Sarah Lapidus

Sarah Lapidus covers rural communities in southern Arizona for The Arizona Republic, the largest news outlet in the Southwest. Previously, she was a general reporter in rural Alaska for the Kodiak Daily Mirror. Lapidus has traveled around the world, and speaks French and Spanish fluently, and basic Mandarin. She is a graduate of Michigan State University with a bachelor’s degree in French, and studied journalism at City College of San Francisco. Her reporting on local politics, policing and housing issues has appeared in a number of San Francisco publications. As an intern at The Bogotá Post in Bogotá, Colombia’s capital, Lapidus reported on general news, indie music and the Colombian peace process.

The Arizona Republic

The Arizona Republic is the largest news outlet in the Southwest, primarily covering metro Phoenix. It leads the USA Today Network's coverage of the western U.S. and is the flagship local newsroom of Gannett Co., Inc.'s 260-plus sites. The Arizona Republic protects public trust, inspires positive change and reflects the news and its diverse community. It has won three Pulitzer Prizes, including one in 2018 for explanatory reporting on the border wall.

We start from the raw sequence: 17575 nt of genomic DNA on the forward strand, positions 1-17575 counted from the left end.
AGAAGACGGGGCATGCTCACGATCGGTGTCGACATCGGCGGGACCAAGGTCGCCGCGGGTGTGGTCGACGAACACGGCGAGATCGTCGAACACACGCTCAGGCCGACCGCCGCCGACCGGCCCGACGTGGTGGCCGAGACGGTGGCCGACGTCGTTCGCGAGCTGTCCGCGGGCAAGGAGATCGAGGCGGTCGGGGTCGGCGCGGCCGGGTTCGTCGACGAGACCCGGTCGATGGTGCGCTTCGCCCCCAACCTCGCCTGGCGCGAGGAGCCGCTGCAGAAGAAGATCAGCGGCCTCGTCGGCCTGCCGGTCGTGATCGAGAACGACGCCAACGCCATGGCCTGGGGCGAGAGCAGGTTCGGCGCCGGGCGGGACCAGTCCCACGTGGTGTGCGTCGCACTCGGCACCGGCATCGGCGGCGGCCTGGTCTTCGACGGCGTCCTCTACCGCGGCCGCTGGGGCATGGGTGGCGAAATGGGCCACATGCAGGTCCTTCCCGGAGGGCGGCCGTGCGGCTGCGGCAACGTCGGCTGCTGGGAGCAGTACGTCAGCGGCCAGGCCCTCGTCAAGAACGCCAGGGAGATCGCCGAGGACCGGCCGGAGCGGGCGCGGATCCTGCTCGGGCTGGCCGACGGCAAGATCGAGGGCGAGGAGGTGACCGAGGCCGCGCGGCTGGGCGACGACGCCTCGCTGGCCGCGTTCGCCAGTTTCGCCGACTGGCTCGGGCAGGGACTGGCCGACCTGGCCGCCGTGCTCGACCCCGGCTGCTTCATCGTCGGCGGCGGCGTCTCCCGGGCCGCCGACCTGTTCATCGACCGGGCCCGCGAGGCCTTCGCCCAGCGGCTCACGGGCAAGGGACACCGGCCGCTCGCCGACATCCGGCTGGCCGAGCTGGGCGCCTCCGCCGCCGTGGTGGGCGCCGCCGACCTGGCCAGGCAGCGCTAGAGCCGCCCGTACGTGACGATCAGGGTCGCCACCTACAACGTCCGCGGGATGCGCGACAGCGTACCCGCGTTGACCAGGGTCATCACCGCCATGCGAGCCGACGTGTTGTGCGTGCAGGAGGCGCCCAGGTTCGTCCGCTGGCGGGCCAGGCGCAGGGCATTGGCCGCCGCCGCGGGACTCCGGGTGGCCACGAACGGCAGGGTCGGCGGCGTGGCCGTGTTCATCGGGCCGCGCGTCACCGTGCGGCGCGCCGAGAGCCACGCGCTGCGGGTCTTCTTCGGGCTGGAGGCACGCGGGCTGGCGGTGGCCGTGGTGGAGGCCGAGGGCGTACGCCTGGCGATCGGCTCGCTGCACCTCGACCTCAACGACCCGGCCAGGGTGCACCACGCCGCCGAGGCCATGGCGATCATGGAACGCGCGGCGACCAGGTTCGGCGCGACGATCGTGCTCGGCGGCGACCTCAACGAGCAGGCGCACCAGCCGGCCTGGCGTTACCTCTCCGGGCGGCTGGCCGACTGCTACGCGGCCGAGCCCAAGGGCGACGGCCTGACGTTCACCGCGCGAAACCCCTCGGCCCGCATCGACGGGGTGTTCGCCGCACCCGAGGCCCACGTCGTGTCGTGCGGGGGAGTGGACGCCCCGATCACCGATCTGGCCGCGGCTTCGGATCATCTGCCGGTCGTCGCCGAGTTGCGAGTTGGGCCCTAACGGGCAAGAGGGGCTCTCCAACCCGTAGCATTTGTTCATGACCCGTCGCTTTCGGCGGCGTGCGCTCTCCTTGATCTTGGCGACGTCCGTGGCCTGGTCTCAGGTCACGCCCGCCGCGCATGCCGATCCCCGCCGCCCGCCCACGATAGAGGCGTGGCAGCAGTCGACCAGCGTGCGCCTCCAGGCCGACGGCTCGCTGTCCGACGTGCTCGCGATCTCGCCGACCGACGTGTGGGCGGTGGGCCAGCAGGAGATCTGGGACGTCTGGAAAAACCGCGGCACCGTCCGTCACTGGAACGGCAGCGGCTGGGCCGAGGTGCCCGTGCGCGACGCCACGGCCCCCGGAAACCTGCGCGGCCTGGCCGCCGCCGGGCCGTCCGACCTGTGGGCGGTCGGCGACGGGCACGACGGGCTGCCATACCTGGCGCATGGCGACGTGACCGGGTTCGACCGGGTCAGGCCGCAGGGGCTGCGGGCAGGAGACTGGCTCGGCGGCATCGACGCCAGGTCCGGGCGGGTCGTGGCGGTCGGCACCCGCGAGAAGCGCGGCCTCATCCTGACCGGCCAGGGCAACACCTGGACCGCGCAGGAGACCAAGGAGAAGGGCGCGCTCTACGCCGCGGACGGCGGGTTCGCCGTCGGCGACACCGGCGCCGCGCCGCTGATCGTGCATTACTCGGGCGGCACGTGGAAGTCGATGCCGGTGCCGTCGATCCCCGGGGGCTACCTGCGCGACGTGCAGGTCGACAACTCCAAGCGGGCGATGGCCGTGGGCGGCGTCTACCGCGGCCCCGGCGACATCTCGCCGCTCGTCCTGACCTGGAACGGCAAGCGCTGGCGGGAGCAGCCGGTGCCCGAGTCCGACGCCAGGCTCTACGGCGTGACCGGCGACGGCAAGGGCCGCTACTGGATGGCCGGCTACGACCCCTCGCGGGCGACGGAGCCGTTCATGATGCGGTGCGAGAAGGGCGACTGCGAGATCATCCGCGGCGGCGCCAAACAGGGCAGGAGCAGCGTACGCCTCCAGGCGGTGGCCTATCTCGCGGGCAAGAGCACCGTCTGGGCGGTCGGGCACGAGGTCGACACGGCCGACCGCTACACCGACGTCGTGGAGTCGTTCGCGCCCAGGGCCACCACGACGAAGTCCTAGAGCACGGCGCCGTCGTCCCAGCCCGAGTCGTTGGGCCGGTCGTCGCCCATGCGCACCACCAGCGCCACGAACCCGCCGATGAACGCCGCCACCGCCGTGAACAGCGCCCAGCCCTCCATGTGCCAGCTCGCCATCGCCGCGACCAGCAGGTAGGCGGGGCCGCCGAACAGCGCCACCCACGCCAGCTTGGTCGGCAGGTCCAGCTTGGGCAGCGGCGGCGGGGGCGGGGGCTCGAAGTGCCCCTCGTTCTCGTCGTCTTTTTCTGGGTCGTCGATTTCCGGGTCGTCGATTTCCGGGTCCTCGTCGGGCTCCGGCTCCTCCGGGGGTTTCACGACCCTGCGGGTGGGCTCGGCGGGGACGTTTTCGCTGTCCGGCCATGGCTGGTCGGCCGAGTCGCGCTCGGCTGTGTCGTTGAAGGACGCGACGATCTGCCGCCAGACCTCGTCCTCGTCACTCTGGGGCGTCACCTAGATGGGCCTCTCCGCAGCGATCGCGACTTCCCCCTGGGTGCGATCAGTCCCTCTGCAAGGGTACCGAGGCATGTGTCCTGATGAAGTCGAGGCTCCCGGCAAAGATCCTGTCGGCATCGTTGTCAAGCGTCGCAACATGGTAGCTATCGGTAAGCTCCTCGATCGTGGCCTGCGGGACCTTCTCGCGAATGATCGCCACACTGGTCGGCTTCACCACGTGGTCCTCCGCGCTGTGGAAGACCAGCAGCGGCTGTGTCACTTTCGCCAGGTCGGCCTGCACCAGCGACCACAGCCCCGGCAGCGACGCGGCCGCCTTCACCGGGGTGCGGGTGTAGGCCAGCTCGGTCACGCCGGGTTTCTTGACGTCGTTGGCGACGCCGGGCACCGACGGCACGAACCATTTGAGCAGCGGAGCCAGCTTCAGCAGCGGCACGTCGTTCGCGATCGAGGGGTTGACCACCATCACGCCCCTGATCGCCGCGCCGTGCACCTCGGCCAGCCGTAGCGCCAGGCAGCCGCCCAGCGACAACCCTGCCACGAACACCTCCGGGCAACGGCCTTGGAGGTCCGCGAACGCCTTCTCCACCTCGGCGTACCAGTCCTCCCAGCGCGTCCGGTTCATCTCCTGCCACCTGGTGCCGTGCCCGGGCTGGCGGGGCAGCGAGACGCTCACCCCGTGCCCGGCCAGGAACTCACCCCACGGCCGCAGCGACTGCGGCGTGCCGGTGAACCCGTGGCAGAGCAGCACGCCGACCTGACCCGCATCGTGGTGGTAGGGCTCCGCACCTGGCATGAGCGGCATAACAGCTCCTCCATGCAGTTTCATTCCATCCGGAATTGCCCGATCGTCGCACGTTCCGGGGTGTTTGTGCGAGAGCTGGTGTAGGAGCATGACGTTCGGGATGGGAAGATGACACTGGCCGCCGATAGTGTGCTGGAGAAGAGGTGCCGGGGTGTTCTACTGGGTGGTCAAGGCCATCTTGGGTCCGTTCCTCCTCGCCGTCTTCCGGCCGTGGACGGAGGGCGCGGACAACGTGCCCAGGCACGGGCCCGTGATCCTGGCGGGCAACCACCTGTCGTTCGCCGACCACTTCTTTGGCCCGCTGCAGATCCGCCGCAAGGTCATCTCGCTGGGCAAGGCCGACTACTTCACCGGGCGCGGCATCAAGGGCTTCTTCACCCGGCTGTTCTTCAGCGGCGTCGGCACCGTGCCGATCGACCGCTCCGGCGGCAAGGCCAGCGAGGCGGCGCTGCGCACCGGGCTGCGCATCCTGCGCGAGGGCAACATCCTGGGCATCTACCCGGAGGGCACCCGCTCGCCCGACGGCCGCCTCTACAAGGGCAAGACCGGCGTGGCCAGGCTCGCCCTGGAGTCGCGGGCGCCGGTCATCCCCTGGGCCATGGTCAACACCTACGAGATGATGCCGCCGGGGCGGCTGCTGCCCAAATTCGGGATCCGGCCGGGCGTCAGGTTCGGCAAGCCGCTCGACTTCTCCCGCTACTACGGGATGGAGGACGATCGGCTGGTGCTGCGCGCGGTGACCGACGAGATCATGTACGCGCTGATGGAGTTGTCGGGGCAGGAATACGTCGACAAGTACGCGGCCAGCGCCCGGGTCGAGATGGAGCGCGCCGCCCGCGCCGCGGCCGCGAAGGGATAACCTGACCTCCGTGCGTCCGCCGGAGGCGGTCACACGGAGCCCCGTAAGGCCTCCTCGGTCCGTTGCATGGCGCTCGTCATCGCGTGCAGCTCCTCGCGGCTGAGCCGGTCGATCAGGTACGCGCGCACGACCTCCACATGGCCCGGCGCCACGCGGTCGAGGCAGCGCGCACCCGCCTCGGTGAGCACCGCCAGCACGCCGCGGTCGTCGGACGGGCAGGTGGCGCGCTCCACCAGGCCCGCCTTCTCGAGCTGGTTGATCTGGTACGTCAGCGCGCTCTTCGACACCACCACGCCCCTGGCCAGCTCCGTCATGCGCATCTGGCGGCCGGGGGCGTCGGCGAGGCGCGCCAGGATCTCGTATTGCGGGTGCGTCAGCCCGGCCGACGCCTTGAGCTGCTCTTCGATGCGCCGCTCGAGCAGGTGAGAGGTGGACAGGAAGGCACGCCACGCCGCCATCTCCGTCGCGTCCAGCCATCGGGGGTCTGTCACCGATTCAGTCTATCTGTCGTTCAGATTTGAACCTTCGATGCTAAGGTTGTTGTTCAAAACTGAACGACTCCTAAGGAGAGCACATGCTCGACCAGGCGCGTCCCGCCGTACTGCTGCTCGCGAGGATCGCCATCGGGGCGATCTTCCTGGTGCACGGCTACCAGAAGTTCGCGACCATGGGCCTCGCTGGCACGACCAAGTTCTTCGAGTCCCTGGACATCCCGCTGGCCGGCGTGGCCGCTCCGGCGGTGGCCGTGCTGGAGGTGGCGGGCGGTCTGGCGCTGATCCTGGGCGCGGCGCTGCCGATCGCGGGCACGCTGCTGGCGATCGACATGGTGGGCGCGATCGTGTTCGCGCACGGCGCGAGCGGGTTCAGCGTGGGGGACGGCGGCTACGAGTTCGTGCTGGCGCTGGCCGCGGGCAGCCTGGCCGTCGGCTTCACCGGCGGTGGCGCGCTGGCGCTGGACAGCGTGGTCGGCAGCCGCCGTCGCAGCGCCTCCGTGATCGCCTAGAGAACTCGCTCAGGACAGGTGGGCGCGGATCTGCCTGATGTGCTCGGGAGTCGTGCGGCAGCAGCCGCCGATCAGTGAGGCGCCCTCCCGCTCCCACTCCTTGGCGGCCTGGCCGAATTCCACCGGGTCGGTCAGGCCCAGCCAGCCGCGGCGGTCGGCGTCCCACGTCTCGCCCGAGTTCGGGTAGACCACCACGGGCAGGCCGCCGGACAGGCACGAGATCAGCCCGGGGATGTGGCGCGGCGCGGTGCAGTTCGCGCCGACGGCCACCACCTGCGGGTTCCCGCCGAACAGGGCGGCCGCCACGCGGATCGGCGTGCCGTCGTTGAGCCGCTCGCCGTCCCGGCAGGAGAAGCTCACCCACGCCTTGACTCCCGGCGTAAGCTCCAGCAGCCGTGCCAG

The Arizona Republic

The Arizona Republic is the largest news outlet in the Southwest, primarily covering metro Phoenix. It leads the USA Today Network's coverage of the western U.S. and is the flagship local newsroom of Gannett Co., Inc.'s 260-plus sites. The Arizona Republic protects public trust, inspires positive change and reflects the news and its diverse community. It has won three Pulitzer Prizes, including one in 2018 for explanatory reporting on the border wall.

TucsonSentinel.com

The Tucson Sentinel is a nonprofit independent digital newsroom that informs southern Arizonans about the community challenges and unique culture of this area. It is the only locally-owned source for watchdog reporting. This award-winning newsroom serves readers in Tucson and rural stretches of Pima County, along with the other border counties of Santa Cruz and Cochise.

Bennito Kelty

Bennito Kelty covers the IDEA beat, taking a close look at inclusivity, diversity, equity and access for the Tucson Sentinel, a nonprofit news site in Tucson, Arizona. Before this, he worked for the Yuma Sun in Yuma, Arizona reporting on the Arizona-Mexico border and county government. Kelty calls Aurora, Colorado home and its diverse immigrant community led him to become interested in understanding cultures from around the world that exist in America and how these groups of people live together. That interest, plus growing up in a Mexican American home, influenced his love of languages, including his own native Spanish and English. Kelty started reporting as a journalism student at the University of Missouri, where he won recognition from the Missouri Press Association for a story in the Missourian, the school’s community paper. Kelty has also won an award with The St. Louis American for breaking news coverage.

Shaena Montanari